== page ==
We perceive ourselves as having free will. Based on our experiences and our existence, this is our reality. Everyone can experience freewill while making the smallest choices in his life, like choosing what to wear for instance. Facts are based on our observations, our experiences, and that's why there's no doubt in my mind that I have free will. Even if all my choices were written down some billions of years ago, I don't know and can't know it. I only know what I can experience, and in that sense freewill and predestination can coexist,

Verdict: Think of it that way. You are a protagonist of a story. Within the story you have all the free will, but your actions are predestined by what's in every page. In your reality you make all the choices, while in the writer's reality, your choices are predictable. Different realities mean different perceptions.

Tuesday, November 4, 2008

American Elections 2008

In what is certainly a historic presidential election, today the Americans will choose their new president, a post that was occupied by one of the worst presidents in history for the last eight years. A host of tough challenges will face the new president that includes (but not limited too) a very weak economy, a lost war, a war being lost, instability in many regions of the world, and an environmental crisis that may affect the life on Earth as we know it.

While a huge contrast can be found between the main two candidates, there are still many undecided voters according to the most recent polls. It really is amazing how someone could be undecided in the very last day between two completely different paths. On what bases such a person will base his choice in the last hours, except for tossing up a coin? This way seems the only legitimate one for someone who couldn't make up his mind for that long.

One one hand we have McCain, a conservative, who seems to support every kind of war just because he's a war veteran. Although he had been for so long doing politics, he seemed lacking a lot of experience in his campaign that he chose a woman who knows almost nothing about politics to be his vice president and a potential president, he acted foolishly calling to cancel a debate so as to help the economy (obviously he wasn't successful), and he spoke about his opponent much more than he spoke about himself!

On the other hand, Barack Obama was able to build on of the strongest campaigns ever, and he seemed to be more experienced and stable throughout the whole campaign. But Obama spent a lot of money (from donors) in order to achieve this; and money is a very strong factor in this kind of elections. But the most important positive thing about Obama is that he seemed to have a plan; maybe he doesn't have one, but he seemed to. Obviously, if you speak more about yourself and what you're planning to do, you'll be in a much better position than just being a naysayer.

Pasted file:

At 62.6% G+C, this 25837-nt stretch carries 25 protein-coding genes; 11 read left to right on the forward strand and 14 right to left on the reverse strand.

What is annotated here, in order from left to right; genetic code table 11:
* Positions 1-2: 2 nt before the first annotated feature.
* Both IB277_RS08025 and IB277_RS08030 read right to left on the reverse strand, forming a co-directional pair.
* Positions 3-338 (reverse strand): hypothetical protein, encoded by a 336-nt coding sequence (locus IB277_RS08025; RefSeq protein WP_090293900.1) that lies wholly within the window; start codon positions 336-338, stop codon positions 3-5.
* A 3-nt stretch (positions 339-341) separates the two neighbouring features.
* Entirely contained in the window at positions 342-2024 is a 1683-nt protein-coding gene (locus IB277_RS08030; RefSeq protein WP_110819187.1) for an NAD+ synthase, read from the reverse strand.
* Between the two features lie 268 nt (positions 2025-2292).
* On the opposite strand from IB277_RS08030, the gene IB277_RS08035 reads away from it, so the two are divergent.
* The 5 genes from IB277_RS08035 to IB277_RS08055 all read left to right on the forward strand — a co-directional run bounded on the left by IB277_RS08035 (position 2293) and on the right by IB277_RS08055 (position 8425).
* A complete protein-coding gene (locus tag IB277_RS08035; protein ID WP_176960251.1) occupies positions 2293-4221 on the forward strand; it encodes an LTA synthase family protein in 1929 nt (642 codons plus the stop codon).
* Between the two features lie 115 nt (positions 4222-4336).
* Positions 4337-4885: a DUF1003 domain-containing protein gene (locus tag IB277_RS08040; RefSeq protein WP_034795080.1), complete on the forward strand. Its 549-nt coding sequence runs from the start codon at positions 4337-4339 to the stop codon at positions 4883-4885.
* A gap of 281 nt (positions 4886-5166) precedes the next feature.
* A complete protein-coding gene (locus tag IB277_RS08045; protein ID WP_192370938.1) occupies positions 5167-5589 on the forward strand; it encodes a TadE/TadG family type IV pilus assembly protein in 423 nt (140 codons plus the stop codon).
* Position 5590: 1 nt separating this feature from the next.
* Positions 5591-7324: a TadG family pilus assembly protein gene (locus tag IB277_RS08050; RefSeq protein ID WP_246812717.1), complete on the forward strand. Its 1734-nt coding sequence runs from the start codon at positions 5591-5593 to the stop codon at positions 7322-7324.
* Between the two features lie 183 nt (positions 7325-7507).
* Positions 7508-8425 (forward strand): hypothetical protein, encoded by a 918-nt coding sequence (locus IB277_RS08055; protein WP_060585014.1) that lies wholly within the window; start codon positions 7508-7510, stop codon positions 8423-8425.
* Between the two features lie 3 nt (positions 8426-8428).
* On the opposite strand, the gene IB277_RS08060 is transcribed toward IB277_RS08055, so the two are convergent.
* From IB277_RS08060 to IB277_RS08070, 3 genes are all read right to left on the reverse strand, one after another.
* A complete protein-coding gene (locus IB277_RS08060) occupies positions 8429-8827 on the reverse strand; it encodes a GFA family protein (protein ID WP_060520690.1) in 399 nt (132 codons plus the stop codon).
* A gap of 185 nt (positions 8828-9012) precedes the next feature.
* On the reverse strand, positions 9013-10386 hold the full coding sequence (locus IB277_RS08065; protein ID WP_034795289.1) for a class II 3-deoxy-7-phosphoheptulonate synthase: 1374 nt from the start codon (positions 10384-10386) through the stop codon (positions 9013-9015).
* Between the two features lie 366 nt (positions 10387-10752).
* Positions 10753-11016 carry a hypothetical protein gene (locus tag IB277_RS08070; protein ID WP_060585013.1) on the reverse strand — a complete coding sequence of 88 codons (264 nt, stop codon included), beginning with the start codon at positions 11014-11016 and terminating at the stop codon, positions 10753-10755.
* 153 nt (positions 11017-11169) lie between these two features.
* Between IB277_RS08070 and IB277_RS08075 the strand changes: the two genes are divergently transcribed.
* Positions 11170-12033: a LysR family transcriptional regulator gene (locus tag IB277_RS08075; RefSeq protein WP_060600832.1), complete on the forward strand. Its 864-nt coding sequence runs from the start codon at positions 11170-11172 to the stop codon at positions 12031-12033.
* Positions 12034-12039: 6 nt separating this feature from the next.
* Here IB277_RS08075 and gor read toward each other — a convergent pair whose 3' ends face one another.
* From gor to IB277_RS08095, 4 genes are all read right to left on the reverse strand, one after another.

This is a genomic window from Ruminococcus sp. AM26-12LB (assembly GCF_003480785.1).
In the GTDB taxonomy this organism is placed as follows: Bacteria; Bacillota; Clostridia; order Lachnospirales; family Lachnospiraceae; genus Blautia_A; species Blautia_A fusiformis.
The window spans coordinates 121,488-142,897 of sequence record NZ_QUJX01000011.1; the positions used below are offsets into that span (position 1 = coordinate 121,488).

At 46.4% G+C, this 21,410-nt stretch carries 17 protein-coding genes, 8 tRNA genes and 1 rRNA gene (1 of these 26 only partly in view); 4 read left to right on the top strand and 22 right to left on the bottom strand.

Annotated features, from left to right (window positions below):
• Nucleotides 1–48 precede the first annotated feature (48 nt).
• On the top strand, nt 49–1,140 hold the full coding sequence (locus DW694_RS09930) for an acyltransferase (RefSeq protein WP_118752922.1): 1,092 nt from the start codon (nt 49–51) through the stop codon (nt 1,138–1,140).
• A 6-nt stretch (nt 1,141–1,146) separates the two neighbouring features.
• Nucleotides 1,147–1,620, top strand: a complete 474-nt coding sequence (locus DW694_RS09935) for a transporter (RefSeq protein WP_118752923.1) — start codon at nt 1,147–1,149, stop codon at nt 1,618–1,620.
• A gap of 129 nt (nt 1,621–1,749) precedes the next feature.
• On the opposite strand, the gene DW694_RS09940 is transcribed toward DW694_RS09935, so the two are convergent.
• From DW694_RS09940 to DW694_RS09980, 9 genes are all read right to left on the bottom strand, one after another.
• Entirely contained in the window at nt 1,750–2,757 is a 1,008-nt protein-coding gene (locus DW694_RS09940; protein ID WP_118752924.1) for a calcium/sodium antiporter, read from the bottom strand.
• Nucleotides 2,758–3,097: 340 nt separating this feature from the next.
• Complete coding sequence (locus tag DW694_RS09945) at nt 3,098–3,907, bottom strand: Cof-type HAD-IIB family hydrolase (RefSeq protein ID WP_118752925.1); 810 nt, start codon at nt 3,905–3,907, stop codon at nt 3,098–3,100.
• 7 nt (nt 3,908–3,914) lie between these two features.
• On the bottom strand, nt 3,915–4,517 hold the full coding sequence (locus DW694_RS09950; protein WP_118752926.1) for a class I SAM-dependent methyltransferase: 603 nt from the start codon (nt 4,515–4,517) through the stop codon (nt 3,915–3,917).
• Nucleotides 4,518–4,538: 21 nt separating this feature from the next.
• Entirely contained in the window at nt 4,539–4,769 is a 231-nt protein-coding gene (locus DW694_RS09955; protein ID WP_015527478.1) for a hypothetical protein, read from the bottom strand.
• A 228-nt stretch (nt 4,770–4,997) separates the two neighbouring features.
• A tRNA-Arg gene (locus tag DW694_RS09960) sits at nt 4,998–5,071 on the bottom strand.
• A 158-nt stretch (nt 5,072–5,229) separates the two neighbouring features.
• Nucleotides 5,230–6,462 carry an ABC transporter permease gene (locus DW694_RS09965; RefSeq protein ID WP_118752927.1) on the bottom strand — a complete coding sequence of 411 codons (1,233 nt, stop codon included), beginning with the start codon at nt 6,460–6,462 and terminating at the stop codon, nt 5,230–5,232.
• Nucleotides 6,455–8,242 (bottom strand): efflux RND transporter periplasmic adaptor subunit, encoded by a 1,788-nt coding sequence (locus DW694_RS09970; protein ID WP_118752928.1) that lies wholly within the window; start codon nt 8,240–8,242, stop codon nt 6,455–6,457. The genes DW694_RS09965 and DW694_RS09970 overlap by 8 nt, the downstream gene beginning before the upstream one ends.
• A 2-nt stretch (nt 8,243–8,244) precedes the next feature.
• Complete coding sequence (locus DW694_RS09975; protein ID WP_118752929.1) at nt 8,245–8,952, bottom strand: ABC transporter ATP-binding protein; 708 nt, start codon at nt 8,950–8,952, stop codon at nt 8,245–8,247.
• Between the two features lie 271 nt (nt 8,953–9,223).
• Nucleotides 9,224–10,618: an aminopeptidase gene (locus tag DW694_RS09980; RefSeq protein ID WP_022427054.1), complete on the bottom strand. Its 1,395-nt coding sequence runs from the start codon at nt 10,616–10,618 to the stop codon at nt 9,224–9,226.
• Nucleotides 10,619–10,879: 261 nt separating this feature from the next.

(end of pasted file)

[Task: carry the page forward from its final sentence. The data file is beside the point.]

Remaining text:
So, Obama seems closer to clinching the victory according to every single poll in the USA. But if this election was all over the world, McCain would have conceded loss long time ago. Indeed the whole world seems to favor Obama on McCain by a far margin and that's mainly because the whole world is sick and tired of the failed policies of the Republican party under the reign of George W. Bush. They know that McCain won't be very different.

"Change" was the keyword of these elections. The word was first used by Obama in the beginning of his campaign, but then, everyone wanted to be a part of the change. However, the word was linked more to Obama whose skin color and physical features certainly had an effect as well as his somehow leftist policies and his firm opposition to the war on Iraq. After his defeat of Hillary Clinton, he seemed to be the only hope for change since a change from a Republican conservative to another Republican conservative would bring less than 10% of change (including the names) to the white house. The American people seems to need more.

A more insightful look on those involved in this year's election would bring more people into consideration. Hillary Clinton was on of the most important players that even though she lost, she raised the bar of the Democratic party and got more people involved in the election (some die hard Hillary supporters even chose to choose McCain over Obama!). Another important woman is the VP Republican candidate Sarah Palin. A woman with no experience at all, brought by surprise to hold the second most important post in the American government; an unexpected but not very smart move from the McCain side. Another interesting person was Ron Paul, someone who seemed very odd sitting between all the Republican candidates in the early debates opposing the war of Iraq with strong words that weren't even matched by some of the Democratic party. And last but not least, Ralph Nader. He's not new to the presidential elections, but he would probably bring real change to Washington if he was ever to be elected.

With all the focus on the main two parties, one wonders why those other candidates care about campaigning when they are standing a zero percent chance to get to the white house. The only reason would be to spread their ideas which is really good. But still, why there are no many independent voters in the USA. Most of the voters choose their candidate just because of the color of the party he represents; there are no much emphasis on the policies as there is on what the parties represents. If you're a conservative or a liberal, you know what colors you'r choosing. If you'r a member of the small group of independents and not leaning to any of the main candidates, then either waste your vote on another candidate, abstain from voting, or toss up the coin. More independent voters mean more choices, and therefore better options.